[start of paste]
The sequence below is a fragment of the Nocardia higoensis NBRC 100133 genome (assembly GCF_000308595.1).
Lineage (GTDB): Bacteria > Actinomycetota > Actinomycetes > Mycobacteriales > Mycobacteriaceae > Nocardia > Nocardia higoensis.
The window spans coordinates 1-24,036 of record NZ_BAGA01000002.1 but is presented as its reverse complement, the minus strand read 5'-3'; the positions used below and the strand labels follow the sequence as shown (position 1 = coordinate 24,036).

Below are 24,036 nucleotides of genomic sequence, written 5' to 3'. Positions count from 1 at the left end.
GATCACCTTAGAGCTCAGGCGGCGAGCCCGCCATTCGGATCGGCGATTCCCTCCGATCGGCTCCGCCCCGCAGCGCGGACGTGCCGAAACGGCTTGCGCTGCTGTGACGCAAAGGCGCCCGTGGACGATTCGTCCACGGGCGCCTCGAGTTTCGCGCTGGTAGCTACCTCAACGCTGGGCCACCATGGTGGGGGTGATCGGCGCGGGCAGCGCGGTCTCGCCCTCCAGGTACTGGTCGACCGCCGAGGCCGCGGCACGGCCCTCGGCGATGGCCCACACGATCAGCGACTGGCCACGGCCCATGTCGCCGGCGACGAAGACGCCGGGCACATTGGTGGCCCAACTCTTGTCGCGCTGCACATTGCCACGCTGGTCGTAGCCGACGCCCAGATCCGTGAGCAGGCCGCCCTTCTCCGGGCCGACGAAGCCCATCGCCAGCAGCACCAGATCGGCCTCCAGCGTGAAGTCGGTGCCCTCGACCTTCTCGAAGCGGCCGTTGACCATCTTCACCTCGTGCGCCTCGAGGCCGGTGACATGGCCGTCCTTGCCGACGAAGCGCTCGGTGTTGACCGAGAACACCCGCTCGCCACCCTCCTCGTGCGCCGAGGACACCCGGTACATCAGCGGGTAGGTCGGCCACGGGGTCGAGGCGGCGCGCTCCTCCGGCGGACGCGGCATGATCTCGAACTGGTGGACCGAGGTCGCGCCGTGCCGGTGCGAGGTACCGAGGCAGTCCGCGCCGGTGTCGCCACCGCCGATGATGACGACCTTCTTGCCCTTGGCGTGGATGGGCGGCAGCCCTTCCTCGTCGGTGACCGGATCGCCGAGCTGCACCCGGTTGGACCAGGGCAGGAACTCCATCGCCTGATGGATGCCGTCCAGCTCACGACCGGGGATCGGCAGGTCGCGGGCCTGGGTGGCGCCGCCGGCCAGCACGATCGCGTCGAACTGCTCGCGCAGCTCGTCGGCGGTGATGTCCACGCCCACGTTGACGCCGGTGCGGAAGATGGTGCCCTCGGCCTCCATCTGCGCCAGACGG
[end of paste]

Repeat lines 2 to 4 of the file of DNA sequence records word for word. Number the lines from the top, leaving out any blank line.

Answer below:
Lineage (GTDB): Bacteria > Actinomycetota > Actinomycetes > Mycobacteriales > Mycobacteriaceae > Nocardia > Nocardia higoensis.
The window spans coordinates 1-24,036 of record NZ_BAGA01000002.1 but is presented as its reverse complement, the minus strand read 5'-3'; the positions used below and the strand labels follow the sequence as shown (position 1 = coordinate 24,036).

Below are 24,036 nucleotides of genomic sequence, written 5' to 3'. Positions count from 1 at the left end.